Lamborn and Buck vote against disaster relief package, citing concerns over debt write-off

DENVER – Two of Colorado’s Republican congressmen voted Thursday against a disaster relief bill that will send $36 billion in aid to Puerto Rico and other places ravaged by recent hurricanes, as well as to programs aiding the firefighting efforts in the U.S. West.

The House of Representatives approved the aid package Thursday in a 353-69 vote. Reps. Ken Buck and Doug Lamborn both voted against the package, as did 67 of their Republican colleagues.

But the rest of Colorado’s House delegation—including Republicans Mike Coffman and Scott Tipton—voted to pass the measure for the much-needed aid package on to the Senate, which is expected to vote on it next week.

Still, more than two-thirds of House Republicans voted to pass the measure, despite ongoing concerns from most that deficits were rising because of the massive hurricane relief efforts that are draining the National Flood Insurance Program.

The House Freedom Caucus and a top Tea Party group had both voiced concerns about the measure earlier this week, saying the aid package should be offset by spending cuts in other areas.

For one, the National Flood Insurance Program is seeing approximately $16 billion of its debt being wiped out under the House-passed measure. FEMA has said the program has already reached its borrowing limit.

Buck and Lamborn are both members of the caucus, and both stuck to that message when casting their votes Thursday, saying while Puerto Rico and other areas desperately needed relief, they wouldn’t support raising the deficit.

"The Disaster Relief Appropriations bill is unacceptable because it writes off $16 billion of debt that the National Flood Insurance Program owes the Treasury without requiring any reforms in return. Congress cannot sweep this egregious error under the rug in the name of disaster relief. Our fellow Americans who are suffering right now deserve a solution that is responsible,” Lamborn said in a written statement to Denver7.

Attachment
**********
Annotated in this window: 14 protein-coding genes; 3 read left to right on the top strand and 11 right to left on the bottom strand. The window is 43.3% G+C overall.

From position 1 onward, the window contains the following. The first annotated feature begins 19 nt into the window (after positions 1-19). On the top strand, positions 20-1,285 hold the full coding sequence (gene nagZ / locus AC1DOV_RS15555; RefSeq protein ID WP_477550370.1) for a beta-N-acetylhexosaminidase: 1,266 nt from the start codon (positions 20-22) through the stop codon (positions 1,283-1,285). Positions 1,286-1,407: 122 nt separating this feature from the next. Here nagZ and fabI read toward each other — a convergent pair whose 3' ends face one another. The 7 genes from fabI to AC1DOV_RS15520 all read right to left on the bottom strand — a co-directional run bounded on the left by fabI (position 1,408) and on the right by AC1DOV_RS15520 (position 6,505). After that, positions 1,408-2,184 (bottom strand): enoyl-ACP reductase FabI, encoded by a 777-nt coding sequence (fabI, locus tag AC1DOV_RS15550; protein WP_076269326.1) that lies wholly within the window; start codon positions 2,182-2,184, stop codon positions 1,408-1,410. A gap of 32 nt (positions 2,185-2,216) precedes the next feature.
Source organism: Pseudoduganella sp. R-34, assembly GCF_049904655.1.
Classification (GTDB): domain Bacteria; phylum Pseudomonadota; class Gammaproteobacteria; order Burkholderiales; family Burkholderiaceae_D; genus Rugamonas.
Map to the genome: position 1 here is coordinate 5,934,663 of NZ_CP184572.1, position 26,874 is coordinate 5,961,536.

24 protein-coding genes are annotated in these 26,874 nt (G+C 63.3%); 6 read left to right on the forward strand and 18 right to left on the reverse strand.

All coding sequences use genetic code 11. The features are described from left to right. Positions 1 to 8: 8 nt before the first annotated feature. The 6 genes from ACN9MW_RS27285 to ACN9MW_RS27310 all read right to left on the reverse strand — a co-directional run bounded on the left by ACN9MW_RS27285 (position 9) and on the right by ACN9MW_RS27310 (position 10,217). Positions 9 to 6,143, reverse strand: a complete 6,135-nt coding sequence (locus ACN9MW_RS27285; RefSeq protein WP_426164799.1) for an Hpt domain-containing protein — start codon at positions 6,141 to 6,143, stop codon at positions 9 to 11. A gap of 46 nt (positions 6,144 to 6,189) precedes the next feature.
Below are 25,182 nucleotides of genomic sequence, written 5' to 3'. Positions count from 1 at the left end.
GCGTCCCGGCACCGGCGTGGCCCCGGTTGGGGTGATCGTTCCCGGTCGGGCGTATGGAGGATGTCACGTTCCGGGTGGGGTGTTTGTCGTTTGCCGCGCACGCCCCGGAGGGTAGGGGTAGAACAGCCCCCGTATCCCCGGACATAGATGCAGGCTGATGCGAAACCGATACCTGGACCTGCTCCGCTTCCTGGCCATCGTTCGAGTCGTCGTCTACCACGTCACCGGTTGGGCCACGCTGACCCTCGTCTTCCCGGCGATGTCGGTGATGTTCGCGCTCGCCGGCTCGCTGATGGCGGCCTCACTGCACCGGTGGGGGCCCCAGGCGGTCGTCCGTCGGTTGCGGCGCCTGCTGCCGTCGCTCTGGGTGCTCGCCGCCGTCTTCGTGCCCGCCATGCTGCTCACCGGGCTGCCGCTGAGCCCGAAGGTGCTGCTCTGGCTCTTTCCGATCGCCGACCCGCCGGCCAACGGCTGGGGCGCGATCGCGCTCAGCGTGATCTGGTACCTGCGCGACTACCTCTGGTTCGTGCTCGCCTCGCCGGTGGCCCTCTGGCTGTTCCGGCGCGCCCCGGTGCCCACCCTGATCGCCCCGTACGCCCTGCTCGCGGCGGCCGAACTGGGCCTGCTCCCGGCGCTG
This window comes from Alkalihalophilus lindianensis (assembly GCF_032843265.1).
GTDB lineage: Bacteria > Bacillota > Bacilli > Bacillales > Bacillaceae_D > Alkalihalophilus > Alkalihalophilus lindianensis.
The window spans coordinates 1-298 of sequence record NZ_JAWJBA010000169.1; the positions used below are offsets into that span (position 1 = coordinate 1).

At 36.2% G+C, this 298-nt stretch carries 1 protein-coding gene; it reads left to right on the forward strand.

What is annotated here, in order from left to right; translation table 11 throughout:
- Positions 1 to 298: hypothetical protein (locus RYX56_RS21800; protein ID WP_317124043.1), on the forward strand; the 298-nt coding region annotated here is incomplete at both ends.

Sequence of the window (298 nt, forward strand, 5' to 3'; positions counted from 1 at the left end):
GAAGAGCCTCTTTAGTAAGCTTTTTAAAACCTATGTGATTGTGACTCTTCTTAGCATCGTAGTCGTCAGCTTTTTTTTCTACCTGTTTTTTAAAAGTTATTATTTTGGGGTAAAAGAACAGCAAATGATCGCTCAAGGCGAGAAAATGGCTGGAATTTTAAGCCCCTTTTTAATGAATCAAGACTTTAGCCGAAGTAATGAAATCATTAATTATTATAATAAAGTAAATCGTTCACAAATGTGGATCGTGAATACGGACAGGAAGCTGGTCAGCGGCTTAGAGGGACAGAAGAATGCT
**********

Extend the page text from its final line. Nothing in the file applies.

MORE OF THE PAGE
Buck took a similar stance when asked for comment on why he voted against the aid package.

“I fully support helping our fellow citizens in Puerto Rico. I have voted for disaster relief funding, but I refuse to vote for bills that drastically increase the debt without reforming the policies causing that debt,” he told Denver7. “Rather than bailing out the National Flood Insurance Program like this legislation did today, we should be reforming the program to prepare for future disasters.”

The $36.5 billion package comes close to the $29 billion the White House has requested in addition to a September relief bill that added up to $15.3 billion. But Florida and Texas, ravaged by hurricanes this year, had asked for more this time around.

FEMA will get $18.7 billion of the money in the House-passed bill if it passes through the president’s desk, and $577 million will go to firefighting efforts. The remaining $16 billion will go to wipe out the portion of the Flood Insurance Program debt.

But the governor of the U.S. Virgin Islands has asked for extra money as well. It was also devastated by the late-season hurricanes that swept through the Caribbean.

House Speaker Paul Ryan supported the move, saying the government has “to do more to help Puerto Rico rebuild its own economy.”

The island has already been the subject of scrutiny from Congress and President Trump throughout the year over its increasing debt, and the hurricane has exacerbated the problem.

Should the new aid measure pass, up to $5 billion of the money allocated to FEMA could go directly to Puerto Rico to help local authorities.

The Senate is expected to take up the aid package when it returns to session next week.

Information from The Associated Press contributed to this report.

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